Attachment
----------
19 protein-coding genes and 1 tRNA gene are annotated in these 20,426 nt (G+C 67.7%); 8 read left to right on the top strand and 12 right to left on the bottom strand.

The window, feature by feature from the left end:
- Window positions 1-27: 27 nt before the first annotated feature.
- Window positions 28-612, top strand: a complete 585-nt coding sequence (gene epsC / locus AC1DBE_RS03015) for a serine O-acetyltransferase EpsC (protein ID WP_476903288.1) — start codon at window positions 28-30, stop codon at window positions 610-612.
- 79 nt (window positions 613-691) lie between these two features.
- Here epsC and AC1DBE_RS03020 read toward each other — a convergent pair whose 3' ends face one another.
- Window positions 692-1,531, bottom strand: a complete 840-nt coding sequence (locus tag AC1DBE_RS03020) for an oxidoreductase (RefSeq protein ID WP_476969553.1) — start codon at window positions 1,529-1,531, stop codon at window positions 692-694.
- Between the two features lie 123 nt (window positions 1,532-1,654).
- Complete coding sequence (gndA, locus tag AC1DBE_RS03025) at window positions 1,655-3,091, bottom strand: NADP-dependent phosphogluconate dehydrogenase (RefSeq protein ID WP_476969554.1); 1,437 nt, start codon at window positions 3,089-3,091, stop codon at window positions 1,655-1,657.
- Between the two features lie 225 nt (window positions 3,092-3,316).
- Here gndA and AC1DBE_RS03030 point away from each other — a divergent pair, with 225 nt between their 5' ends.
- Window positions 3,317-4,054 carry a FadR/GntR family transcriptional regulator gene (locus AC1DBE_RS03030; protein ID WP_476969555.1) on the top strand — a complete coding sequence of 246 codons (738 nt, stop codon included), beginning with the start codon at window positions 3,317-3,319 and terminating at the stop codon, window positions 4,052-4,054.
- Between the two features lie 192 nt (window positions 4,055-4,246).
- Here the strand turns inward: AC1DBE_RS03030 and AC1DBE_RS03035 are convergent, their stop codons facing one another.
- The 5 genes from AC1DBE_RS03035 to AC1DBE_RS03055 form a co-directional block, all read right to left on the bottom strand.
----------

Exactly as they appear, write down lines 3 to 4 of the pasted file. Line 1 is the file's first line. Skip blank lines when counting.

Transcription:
- Window positions 1-27: 27 nt before the first annotated feature.
- Window positions 28-612, top strand: a complete 585-nt coding sequence (gene epsC / locus AC1DBE_RS03015) for a serine O-acetyltransferase EpsC (protein ID WP_476903288.1) — start codon at window positions 28-30, stop codon at window positions 610-612.